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Java: More Typing With Less Typing

Java: More Typing With Less Typing

Apr 7, 2016 | 5 MIN READ

There are many things that prove divisive amongst software developers. For example, just ask a group of (more mature) developers whether they are a vi or emacs user and this will normally result in a heated discussion on the merits of both (personally, I’m a hard core vi man). Other subjects such as operator overloading (good or bad?) and static verses dynamic typing will always polarise developers.

I often hear criticism of Java because it is too verbose: “You need too much boiler-plate code, even for simple things”, “Why do I need to end every statement with a semi-colon? Other languages don’t require this” and so on. It is true Java does require more characters to be typed than some other languages.

Verbose v. Concise

However, it is a difficult balancing act for any language in terms of readability verses ease-of-development. Languages can be made very succinct and achieve a lot in only a few characters (think Perl). The downside of this rapid application development (always assuming you are sufficiently skilled to convert your requirements into the minimal syntax) is a loss of readability. I was once given a ten-page Perl script and asked to convert it to Java. I rapidly decided that Perl was a write-only-language. Even the original developer struggled at times to understand what he had written less than a year after the code was written. I’m not critisising Perl, which is a very powerful scripting tool, but using it as an example of readability.

Continuously Improved Developer Productivity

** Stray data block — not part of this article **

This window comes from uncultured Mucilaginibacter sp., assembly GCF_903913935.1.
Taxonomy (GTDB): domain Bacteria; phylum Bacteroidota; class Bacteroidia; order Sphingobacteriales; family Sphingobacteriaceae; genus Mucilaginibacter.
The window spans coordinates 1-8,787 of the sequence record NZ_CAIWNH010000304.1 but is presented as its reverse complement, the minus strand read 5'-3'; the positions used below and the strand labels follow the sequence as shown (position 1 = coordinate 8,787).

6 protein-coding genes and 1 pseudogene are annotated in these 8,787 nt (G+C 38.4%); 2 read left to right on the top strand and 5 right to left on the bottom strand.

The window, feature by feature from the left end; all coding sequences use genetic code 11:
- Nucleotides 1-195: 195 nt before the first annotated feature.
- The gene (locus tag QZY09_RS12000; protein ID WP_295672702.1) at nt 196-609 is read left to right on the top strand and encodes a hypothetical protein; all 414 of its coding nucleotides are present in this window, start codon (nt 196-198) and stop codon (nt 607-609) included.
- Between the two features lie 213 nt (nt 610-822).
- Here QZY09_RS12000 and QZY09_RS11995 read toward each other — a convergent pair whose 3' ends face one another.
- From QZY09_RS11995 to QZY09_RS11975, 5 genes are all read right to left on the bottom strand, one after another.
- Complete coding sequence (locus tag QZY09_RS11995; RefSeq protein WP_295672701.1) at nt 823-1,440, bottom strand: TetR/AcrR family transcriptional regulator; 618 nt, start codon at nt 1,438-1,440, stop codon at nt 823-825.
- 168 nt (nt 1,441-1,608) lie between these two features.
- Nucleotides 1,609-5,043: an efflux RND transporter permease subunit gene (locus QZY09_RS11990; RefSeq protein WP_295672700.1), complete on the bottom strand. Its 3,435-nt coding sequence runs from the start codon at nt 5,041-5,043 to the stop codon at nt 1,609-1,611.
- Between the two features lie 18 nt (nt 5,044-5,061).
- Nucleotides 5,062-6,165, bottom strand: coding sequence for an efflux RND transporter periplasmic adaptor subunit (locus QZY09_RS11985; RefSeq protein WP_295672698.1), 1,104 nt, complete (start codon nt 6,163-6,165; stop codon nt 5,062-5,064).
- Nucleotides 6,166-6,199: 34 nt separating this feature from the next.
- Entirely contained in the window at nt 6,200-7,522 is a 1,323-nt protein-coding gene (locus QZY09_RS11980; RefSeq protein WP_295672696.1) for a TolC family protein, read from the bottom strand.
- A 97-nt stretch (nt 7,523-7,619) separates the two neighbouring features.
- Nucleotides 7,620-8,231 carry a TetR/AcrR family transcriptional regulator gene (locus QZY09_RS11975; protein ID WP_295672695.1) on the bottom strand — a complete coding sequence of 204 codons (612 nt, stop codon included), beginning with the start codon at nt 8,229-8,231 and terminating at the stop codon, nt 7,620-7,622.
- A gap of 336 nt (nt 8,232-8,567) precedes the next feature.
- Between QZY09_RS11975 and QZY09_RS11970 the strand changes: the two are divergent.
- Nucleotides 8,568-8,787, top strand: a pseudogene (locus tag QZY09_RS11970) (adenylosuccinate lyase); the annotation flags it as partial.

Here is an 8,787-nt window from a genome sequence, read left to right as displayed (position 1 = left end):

Over the last twenty years, Java has been improved in numerous ways to help reduce the burden of typing on the developer. Combining this with the massive advances in sophistication of IDEs and related tools has made Java developers at least an order of magnitude more productive than when Java was launched. Lambda expressions instead of anonymous inner classes, method references, try-with-resources, multi-exception catch blocks are all good examples of these improvements.

Which brings me to the real subject of this blog post, the recent JDK enhancement proposal (JEP 286), “Local-Variable Type Inference”. This would continue some of the work that has already been done in earlier versions of Java to reduce the amount of explicit type information that a developer needs to provide:

JEP 286 proposes that in three situations the developer will no longer need to explicitly state the type:

  1. Local variables with initialisers (e.g. var l = new ArrayList<String>();)
  2. Indexes in the enhanced for-loop (e.g. for (l : list))
  3. Indexes in the traditional for-loop (e.g. for (i = 0; i < 4; i++))

Given that nearly all the other comparable languages to Java (the so-called ‘curly-brace’ languages like C, C++, C# and Go) have some form of local-variable type inference the authors of the JEP posit that the idea of adding them to Java should not be controversial. I think this is fair, as the change would not radically alter the language or make it harder to learn or understand (quite the reverse, in fact).

What will prove to be controversial is the syntax that will be used, which is where my comment at the start of the blog becomes significant. Since there is no clear consensus from other languages the proposal lists no less than nine possibilities. The use of var seems to be something of a front-runner at the moment and it’s worth making it clear that this will not introduce a new reserved word to Java (breathe a sigh of relief anyone who’s used var as a variable name). However, does that get used in conjunction with val, let, or neither?

JEP 286 does not list a targeted release yet, but it would be great if it could be included in JDK 9. According to the published schedule JDK 9 will be feature complete on 26th May, so there are only about six weeks to finalise the details, which does seem rather ambitious.

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Category: Uncategorized

Topics: Java, JDK, OpenJDK

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